SE-14-02 BotCam: MHI Comparison of Fishery-Independent Sampling Methods Project

The BotCam is one of four types of fishery-independent survey gear used as part of the Pacific Islands Fisheries Science Center’s (PIFSC) Comparison of Fishery-Independent Methods to Sample Main Hawaiian Islands Bottomfish project. The BotCam was developed by Danny Merritt of the PIFSC Coral Reef Ecosystem Division and has been used extensively by Dr. Jeffery Drazen of the University of Hawai‘i as a tool to non-extractively survey Bottomfish assemblages in the Main Hawaiian Islands.

The 43’ R/V Huki Pono is serving as the platform for BotCam operations, operated by Captain Justin Nesbitt. The BotCam Research is led by Chris Demarke (University of Hawaii), along with student Volunteer BotCam Assistant Steve Matadobra (UH-MOP), and Science Operations Technicians Jamie Barlow and Eric Mooney (NOAA PIFSC). Jamie Barlow was the Operations Lead and Coordinator for the boat movements on SE-14-02; he would update each Captain, Observer, and Chief Scientist of operational plans for the next day; manage logistical needs of each vessel and update all parties if A) plans changed due to weather or B) other unforeseen events altered operations. The BotCam Team prepares and deploys up to 3 BotCams in each pre-selected sampling grid to depths between 100-300 meters. Each BotCam unit is equipped with monochrome ambient light stereo video cameras and a temperature and depth sensor, which are powered by battery and recorded in a DVR hard drive encased in an aluminum housing rated to 1000 meters.

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The gear deployed off the Huki Pono was intended to be dropped in the same grids that were fished by fisherman. Meaning a sub-set of grids fished, were surveyed with the BotCam; and a subset of both methods were surveyed by the AUV. Due to the vast areas worked, weather constraints and logistics, the BotCam team often worked in close proximity to the fisherman sampling. The Huki Pono would start its day around 0615 and return around 1730. During a normal operational day the team would deploy 12-18 cameras and transit 35-60 miles round trip.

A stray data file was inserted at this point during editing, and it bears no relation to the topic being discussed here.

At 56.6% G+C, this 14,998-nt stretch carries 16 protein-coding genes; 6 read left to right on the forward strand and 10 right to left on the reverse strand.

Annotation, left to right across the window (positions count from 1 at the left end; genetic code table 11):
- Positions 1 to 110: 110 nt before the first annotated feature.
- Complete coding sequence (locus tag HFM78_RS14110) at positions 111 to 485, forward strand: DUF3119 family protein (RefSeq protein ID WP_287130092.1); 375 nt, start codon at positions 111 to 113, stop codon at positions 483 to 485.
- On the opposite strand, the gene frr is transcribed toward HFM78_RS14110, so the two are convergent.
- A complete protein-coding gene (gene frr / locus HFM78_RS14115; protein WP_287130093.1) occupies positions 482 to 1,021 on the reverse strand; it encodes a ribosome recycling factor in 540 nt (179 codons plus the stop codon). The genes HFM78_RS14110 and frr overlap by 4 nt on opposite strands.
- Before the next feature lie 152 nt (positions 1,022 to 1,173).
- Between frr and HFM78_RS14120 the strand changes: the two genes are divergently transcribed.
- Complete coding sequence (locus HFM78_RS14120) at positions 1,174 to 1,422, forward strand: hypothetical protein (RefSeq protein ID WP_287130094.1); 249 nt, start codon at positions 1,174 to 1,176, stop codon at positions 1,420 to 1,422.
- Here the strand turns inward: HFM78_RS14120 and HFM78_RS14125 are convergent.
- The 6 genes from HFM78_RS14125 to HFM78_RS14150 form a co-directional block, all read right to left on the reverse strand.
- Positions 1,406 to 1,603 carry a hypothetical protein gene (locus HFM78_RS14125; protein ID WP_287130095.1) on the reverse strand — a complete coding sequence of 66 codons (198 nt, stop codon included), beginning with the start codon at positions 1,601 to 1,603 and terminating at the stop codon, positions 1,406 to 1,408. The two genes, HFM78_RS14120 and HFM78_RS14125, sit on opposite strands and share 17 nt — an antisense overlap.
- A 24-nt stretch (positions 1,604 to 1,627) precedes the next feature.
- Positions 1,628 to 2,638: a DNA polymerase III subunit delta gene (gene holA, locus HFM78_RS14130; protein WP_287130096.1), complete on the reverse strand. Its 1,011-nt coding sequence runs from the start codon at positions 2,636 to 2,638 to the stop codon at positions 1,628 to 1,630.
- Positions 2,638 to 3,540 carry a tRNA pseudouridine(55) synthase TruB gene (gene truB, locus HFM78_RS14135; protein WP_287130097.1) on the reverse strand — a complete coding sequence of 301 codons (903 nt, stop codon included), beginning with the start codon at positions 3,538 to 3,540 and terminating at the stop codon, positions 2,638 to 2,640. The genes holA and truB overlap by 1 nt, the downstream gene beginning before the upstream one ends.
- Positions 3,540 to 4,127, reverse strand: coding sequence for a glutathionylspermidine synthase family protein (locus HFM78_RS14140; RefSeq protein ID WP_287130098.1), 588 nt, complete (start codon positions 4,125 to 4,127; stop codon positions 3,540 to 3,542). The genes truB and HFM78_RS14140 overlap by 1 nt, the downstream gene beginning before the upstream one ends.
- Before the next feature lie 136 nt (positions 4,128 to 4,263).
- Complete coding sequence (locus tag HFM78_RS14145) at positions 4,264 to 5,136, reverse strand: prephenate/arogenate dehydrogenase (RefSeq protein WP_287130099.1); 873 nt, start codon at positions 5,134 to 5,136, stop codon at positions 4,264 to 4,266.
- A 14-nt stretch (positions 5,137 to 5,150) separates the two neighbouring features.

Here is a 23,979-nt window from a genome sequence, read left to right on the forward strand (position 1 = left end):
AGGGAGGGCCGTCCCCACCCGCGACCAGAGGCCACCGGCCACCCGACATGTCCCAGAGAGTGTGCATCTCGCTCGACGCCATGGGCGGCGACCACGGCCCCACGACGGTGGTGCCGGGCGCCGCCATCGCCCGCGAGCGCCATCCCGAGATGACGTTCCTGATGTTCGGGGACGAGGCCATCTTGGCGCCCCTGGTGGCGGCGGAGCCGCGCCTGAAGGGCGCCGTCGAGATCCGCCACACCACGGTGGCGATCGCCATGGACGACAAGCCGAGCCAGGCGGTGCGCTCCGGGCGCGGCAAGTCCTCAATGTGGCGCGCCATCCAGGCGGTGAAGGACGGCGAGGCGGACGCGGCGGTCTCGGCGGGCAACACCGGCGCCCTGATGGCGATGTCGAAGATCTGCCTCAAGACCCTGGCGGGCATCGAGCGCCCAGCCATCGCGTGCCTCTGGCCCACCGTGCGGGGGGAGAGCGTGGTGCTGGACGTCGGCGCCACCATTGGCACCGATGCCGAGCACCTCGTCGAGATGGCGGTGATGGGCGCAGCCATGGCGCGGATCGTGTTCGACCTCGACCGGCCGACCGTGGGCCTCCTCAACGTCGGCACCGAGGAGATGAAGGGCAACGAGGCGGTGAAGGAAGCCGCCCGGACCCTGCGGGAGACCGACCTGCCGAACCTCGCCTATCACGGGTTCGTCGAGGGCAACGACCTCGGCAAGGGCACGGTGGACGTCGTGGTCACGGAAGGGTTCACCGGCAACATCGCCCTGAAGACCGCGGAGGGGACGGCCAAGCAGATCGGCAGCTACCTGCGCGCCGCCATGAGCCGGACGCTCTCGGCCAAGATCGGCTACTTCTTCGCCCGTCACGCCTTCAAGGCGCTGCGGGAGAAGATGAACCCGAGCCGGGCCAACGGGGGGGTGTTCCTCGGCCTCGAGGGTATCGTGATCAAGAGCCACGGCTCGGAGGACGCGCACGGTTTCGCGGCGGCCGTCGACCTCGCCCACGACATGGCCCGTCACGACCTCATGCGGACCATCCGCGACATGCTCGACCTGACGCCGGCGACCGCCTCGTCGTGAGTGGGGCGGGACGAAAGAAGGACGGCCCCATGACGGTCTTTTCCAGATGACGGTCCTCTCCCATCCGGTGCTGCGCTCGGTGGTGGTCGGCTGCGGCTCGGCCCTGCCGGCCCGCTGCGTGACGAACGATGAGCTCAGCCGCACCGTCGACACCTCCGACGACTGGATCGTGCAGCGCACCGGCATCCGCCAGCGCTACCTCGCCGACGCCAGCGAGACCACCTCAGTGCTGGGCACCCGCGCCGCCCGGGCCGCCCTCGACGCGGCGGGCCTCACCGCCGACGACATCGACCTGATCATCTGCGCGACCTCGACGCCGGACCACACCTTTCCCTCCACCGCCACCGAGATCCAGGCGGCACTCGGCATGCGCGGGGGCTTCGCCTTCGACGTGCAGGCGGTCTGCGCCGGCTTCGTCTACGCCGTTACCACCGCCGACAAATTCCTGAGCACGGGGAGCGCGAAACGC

Back in the lab, the video data collected by BotCam will be analyzed to provide species identification, species maximum number, and species sizes. This information can then be compared with data gathered from the Autonomus Underwater Vehicle (AUV) and fishing catches in the same area. This research examines how non-invasive tools can be used as a valid means to assess the bottom-fish stocks. The Deep-7 Bottomfish include, Hapu’upu’u (Hypothodus quernus), Onaga (Etelis coruscans), Ehu (Etelis carbunculus), Opakapaka (Pristipomoides filamentosus), Kalekale (Pristipomoides sieboldii), Gindai (Pristipomoides zonatus), and Lehi (Aphareus rutilans).

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